The motive for commission of an offence is of particular importance only in cases of purely circumstantial evidence for, in such cases, motive itself would be a circumstance which the court would have to consider


The second part is Preparation, it means getting or making ready to something to achive aimed result, preparation signifies arranging or devising the means and measures necessary for the commission of offence, every offence consists of four stages 

  1. Intention and Motive

  2. Preparation

  3. Attempt 

  4. Actual Commission or Computed      


For Example,

Arranging or Buying poison for giving, Arranging or Buying Kirson oil for burning, arranging or buying the knife  to commit offence like those are example of preparation under section 8 of Indian Evidence Act

In any criminal proceeding, if the preparation is detected such preparation is a relevant fact and admissible in court.

Now the third and important part is Conduct, it is very technical to understand because it has not been defined in Evidence Act. The meaning of Conduct is the expression in outward behavior of a person of the quality, or condition operating to produce those effects.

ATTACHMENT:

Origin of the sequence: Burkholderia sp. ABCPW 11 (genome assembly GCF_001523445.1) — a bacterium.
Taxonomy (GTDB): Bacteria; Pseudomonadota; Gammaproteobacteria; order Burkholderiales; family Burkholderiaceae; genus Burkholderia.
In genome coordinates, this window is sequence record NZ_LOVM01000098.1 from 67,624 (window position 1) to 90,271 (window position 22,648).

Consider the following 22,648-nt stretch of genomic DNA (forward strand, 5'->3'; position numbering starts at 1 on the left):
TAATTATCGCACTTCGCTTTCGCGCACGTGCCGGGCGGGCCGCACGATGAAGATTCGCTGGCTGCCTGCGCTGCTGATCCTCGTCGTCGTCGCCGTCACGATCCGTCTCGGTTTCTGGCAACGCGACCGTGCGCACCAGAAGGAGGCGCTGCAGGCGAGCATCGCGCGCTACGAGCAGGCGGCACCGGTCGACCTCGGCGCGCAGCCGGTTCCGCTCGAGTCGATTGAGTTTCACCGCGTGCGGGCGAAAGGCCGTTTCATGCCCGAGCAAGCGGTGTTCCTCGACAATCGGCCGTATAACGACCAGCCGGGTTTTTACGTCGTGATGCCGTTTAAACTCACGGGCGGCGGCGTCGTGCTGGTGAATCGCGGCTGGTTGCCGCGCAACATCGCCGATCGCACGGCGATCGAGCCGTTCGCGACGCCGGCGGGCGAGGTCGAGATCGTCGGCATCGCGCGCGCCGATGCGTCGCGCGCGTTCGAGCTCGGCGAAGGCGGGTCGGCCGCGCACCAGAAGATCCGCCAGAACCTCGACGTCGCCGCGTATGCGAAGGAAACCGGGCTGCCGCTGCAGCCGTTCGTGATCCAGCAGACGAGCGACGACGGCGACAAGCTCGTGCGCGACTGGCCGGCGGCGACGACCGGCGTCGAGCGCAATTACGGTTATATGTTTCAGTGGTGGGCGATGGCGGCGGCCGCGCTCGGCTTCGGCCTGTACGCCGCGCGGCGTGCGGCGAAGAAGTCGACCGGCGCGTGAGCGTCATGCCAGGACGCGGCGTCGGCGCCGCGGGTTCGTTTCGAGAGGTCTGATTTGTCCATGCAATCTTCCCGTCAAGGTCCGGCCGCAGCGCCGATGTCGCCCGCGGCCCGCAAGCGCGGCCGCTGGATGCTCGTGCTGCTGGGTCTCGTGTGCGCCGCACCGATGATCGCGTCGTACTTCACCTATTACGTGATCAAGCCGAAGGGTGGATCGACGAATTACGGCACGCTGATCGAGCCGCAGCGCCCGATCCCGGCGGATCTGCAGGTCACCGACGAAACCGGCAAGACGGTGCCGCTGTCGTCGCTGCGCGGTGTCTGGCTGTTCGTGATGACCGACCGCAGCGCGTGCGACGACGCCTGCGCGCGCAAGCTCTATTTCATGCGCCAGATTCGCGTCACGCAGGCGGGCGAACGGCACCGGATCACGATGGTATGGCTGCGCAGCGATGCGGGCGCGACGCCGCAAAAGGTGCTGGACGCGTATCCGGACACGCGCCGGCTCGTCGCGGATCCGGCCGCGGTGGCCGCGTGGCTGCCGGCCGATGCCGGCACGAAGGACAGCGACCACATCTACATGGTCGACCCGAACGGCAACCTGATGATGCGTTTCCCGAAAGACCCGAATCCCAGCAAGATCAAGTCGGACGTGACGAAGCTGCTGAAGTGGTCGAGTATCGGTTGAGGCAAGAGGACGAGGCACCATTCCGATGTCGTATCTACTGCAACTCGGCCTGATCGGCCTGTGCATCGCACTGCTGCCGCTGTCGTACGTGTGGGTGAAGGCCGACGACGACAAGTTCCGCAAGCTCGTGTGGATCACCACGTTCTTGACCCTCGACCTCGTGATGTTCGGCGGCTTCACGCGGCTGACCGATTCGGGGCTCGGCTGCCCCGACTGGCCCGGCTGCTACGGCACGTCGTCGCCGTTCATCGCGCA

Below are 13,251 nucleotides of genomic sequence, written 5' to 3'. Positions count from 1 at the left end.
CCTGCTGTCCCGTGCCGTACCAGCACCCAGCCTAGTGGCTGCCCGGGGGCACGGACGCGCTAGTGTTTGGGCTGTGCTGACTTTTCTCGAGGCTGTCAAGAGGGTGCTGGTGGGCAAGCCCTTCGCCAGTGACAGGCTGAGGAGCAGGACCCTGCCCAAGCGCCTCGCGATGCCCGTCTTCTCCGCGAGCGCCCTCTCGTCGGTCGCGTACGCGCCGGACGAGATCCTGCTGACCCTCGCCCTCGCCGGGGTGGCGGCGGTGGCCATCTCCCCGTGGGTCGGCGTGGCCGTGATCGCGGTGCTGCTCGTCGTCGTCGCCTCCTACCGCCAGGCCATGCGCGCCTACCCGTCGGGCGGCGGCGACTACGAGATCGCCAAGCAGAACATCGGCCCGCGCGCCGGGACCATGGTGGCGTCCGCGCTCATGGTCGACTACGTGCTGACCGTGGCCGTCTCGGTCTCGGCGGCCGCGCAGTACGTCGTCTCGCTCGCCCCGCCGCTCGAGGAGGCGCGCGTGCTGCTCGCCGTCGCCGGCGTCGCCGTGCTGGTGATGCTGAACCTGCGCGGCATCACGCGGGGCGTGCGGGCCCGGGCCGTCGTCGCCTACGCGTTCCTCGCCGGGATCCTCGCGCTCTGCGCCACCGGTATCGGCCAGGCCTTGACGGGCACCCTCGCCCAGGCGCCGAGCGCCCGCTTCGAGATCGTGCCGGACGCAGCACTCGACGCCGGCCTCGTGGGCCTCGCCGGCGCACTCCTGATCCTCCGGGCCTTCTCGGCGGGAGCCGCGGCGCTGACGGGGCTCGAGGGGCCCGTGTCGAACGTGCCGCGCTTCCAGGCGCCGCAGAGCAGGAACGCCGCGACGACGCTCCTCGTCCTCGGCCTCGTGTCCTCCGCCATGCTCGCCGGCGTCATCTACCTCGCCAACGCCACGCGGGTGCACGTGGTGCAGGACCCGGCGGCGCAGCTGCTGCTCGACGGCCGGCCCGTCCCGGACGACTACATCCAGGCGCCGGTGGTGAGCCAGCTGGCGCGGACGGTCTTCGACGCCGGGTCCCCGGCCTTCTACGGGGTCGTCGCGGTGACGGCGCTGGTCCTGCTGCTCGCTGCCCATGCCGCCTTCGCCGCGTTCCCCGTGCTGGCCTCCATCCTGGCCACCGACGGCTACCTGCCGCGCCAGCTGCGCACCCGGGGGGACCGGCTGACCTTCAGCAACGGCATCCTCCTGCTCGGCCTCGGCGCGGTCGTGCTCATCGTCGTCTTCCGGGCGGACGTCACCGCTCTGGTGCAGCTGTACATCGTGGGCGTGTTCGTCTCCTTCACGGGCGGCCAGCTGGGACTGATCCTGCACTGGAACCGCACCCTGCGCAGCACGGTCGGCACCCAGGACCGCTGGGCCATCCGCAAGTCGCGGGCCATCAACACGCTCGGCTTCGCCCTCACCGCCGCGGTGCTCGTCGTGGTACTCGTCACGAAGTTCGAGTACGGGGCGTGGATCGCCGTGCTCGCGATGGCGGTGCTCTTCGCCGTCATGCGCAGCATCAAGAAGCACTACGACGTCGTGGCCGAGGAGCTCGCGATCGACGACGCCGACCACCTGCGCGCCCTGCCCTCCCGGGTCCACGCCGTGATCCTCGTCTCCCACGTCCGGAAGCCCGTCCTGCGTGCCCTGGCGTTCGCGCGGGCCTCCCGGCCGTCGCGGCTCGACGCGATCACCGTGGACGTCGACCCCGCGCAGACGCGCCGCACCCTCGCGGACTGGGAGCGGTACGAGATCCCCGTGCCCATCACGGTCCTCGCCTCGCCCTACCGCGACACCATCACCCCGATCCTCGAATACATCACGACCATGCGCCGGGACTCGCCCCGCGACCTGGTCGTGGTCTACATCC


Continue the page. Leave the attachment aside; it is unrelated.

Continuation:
For Example, 

The wife of a  person has suicided in the house and he is eating, it is the conduct of a person.

A person runs away after hearing the police vehicle, it is the conduct of a person.

So conduct is basically the external behavior of the person which is what is thought of a person by others.  

If the person behavior has changed from normal situation, and indicating his behaviour with fact in issue, it is conduct and admissible in court under section 8 of EA.


Interpretation of Section 8 of Indian Evidence Act 1872

Section 8 is in two parts 

  1. A fact which constitute “Motive” or “Preparation” and such fact inference to fact in issue, such facts are relevant, and admissible in court 

  2. Second Part is previous or subsequent conduct  of party or agent of party  is relevant, and admissible in court